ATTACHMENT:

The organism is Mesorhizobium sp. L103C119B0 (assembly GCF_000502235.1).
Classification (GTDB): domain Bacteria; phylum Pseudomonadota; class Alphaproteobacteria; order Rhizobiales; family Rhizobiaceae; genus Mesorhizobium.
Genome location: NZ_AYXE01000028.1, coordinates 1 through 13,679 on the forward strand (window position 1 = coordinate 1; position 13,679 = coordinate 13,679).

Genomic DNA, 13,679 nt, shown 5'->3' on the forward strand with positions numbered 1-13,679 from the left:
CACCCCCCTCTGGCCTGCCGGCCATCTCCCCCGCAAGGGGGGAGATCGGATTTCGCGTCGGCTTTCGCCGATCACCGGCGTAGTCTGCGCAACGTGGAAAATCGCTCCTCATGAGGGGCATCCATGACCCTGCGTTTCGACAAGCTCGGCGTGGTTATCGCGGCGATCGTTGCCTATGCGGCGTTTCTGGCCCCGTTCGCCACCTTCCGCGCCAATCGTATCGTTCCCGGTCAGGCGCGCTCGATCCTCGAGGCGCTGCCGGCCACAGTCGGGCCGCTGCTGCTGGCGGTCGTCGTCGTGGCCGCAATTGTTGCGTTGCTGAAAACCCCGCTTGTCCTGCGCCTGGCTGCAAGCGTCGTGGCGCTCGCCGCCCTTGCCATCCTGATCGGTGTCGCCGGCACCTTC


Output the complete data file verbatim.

The organism is Mesorhizobium sp. L103C119B0 (assembly GCF_000502235.1).
Classification (GTDB): domain Bacteria; phylum Pseudomonadota; class Alphaproteobacteria; order Rhizobiales; family Rhizobiaceae; genus Mesorhizobium.
Genome location: NZ_AYXE01000028.1, coordinates 1 through 13,679 on the forward strand (window position 1 = coordinate 1; position 13,679 = coordinate 13,679).

Genomic DNA, 13,679 nt, shown 5'->3' on the forward strand with positions numbered 1-13,679 from the left:
CACCCCCCTCTGGCCTGCCGGCCATCTCCCCCGCAAGGGGGGAGATCGGATTTCGCGTCGGCTTTCGCCGATCACCGGCGTAGTCTGCGCAACGTGGAAAATCGCTCCTCATGAGGGGCATCCATGACCCTGCGTTTCGACAAGCTCGGCGTGGTTATCGCGGCGATCGTTGCCTATGCGGCGTTTCTGGCCCCGTTCGCCACCTTCCGCGCCAATCGTATCGTTCCCGGTCAGGCGCGCTCGATCCTCGAGGCGCTGCCGGCCACAGTCGGGCCGCTGCTGCTGGCGGTCGTCGTCGTGGCCGCAATTGTTGCGTTGCTGAAAACCCCGCTTGTCCTGCGCCTGGCTGCAAGCGTCGTGGCGCTCGCCGCCCTTGCCATCCTGATCGGTGTCGCCGGCACCTTC